Not that it matters, but:
I previously mentioned that I heard a whole bunch of political speeches last Saturday. One of them [complete video] was by Senator Rand Paul. Near the end of his speech [clip], he advocated a sunny approach to political messaging:
We've gotta do it with a smile. We gotta do it with optimism.
There was a painter by the name of Robert Henron [sic] and he wrote: "Paint like a man coming over the hill singing."
I love the image of that. We need to proclaim our message with the passion of Patrick Henry, like a man coming over the hill singing, with optimism. And make sure that it's a message for all. No matter what walk of life you are.
When I heard that "man coming over the hill singing" phrase, the image that leapt into my head—oh, you too?—was Julie Andrews' opening scene in The Sound of Music. OK, fine. Imagine you are Maria. Good advice! Perhaps. Where appropriate.
The very next day when I was reading one of the essays by William Zinsser in his recent book, The Writer Who Stayed And right there on page 72, Mr. Zinsser reports on an address given by the historian David McCullough to a small graduating class of a Connecticut fine-arts college. And:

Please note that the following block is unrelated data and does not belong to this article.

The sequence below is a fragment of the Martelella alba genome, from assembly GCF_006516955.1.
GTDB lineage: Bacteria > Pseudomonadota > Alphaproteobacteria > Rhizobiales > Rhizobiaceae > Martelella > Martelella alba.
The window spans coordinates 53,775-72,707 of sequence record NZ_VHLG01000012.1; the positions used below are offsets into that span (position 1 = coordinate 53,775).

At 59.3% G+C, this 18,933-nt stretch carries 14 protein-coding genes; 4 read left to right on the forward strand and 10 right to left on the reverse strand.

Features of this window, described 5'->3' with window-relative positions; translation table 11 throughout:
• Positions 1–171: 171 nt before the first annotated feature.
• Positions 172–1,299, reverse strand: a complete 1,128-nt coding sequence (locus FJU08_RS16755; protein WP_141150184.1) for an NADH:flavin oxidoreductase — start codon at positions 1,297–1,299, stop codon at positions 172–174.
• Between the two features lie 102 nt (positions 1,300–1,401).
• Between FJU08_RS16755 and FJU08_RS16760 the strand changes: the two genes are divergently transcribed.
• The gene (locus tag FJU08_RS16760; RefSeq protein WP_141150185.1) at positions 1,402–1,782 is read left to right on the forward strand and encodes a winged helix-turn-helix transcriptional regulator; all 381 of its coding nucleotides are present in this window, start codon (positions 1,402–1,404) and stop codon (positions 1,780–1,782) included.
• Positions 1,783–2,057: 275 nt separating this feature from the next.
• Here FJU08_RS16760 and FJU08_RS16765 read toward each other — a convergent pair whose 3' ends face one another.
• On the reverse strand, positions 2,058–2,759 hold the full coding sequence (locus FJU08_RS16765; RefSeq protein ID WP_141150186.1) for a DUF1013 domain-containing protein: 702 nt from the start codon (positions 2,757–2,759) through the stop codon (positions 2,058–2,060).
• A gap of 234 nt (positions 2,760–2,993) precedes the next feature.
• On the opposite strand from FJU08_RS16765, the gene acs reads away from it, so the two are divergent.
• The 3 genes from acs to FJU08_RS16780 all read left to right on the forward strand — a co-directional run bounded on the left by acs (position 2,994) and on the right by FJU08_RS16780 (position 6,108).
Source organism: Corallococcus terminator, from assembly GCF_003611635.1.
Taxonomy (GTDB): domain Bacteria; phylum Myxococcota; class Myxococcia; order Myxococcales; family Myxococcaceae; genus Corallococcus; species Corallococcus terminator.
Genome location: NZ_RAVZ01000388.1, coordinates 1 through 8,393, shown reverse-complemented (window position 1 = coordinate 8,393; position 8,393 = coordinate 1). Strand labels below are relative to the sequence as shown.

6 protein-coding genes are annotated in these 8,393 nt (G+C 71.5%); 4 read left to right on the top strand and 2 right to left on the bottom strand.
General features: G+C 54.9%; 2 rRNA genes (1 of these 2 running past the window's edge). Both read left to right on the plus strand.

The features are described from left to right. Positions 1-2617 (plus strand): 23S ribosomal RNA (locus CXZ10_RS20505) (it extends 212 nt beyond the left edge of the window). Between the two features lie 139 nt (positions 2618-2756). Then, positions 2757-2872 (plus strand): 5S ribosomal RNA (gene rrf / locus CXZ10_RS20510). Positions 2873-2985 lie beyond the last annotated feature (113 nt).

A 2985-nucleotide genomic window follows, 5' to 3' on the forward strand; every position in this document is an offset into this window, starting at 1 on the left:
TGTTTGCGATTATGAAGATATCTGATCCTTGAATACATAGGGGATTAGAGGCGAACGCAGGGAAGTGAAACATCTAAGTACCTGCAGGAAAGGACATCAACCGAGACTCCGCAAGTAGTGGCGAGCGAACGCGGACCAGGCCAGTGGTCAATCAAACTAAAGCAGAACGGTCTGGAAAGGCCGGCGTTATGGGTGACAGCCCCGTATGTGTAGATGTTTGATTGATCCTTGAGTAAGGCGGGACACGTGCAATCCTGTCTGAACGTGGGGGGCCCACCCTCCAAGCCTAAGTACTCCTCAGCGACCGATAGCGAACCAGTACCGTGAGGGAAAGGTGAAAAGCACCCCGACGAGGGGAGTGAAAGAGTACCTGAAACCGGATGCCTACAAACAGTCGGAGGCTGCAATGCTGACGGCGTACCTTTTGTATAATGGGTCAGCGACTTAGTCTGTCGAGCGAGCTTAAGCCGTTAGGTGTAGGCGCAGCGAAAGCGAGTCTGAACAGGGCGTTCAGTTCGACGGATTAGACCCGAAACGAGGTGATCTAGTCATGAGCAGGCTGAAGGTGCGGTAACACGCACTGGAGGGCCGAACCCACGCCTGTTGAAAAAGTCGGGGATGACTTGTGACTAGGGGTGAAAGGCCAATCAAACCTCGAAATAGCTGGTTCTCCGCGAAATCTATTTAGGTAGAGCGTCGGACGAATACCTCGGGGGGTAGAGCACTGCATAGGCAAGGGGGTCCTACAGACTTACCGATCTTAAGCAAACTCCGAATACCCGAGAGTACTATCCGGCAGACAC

He had written a talk specifically for those newborn artists—a talk generously furnished with helpful admonitions by great artists of the past. The one that I wrote down was by the American painter Robert Henri: "You should paint like a man coming over the top of the hill singing."
And I thought: Um, hey.
What are the odds that I'd get exposed twice, within a span of 24 hours, via very different channels, to a quote I'd never before encountered from a painter I'd never heard of before?
(Yeah, sorry, I'm a Philistine.)
There's a semi-accepted term for this: the Baader-Meinhof Phenomenon. (When I say semi-accepted, I mean: its Wikipedia page has been deleted.)
But Keb' Mo' has an alternative explanation, which I think I prefer: